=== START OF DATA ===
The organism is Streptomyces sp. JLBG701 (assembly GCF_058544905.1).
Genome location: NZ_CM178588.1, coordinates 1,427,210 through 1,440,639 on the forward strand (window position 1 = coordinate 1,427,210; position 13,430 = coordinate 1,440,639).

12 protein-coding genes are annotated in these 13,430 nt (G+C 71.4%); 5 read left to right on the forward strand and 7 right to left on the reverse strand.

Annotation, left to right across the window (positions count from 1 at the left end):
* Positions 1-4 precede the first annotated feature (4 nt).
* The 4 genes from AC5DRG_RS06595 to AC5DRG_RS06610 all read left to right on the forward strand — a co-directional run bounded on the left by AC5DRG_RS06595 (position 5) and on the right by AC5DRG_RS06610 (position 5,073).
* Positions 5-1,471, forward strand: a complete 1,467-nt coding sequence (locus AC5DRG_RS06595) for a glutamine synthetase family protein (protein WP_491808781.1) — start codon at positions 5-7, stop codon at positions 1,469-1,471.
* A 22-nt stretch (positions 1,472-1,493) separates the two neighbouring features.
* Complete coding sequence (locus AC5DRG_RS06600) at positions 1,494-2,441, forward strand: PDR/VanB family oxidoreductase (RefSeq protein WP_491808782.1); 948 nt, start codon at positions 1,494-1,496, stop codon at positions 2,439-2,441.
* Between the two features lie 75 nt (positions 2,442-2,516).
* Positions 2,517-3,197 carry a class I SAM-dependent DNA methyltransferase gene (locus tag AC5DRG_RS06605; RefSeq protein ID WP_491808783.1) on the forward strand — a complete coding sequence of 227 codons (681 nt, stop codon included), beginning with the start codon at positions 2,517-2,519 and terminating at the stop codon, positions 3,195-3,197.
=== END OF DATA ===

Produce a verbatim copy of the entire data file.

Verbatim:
The organism is Streptomyces sp. JLBG701 (assembly GCF_058544905.1).
Genome location: NZ_CM178588.1, coordinates 1,427,210 through 1,440,639 on the forward strand (window position 1 = coordinate 1,427,210; position 13,430 = coordinate 1,440,639).

12 protein-coding genes are annotated in these 13,430 nt (G+C 71.4%); 5 read left to right on the forward strand and 7 right to left on the reverse strand.

Annotation, left to right across the window (positions count from 1 at the left end):
* Positions 1-4 precede the first annotated feature (4 nt).
* The 4 genes from AC5DRG_RS06595 to AC5DRG_RS06610 all read left to right on the forward strand — a co-directional run bounded on the left by AC5DRG_RS06595 (position 5) and on the right by AC5DRG_RS06610 (position 5,073).
* Positions 5-1,471, forward strand: a complete 1,467-nt coding sequence (locus AC5DRG_RS06595) for a glutamine synthetase family protein (protein WP_491808781.1) — start codon at positions 5-7, stop codon at positions 1,469-1,471.
* A 22-nt stretch (positions 1,472-1,493) separates the two neighbouring features.
* Complete coding sequence (locus AC5DRG_RS06600) at positions 1,494-2,441, forward strand: PDR/VanB family oxidoreductase (RefSeq protein WP_491808782.1); 948 nt, start codon at positions 1,494-1,496, stop codon at positions 2,439-2,441.
* Between the two features lie 75 nt (positions 2,442-2,516).
* Positions 2,517-3,197 carry a class I SAM-dependent DNA methyltransferase gene (locus tag AC5DRG_RS06605; RefSeq protein ID WP_491808783.1) on the forward strand — a complete coding sequence of 227 codons (681 nt, stop codon included), beginning with the start codon at positions 2,517-2,519 and terminating at the stop codon, positions 3,195-3,197.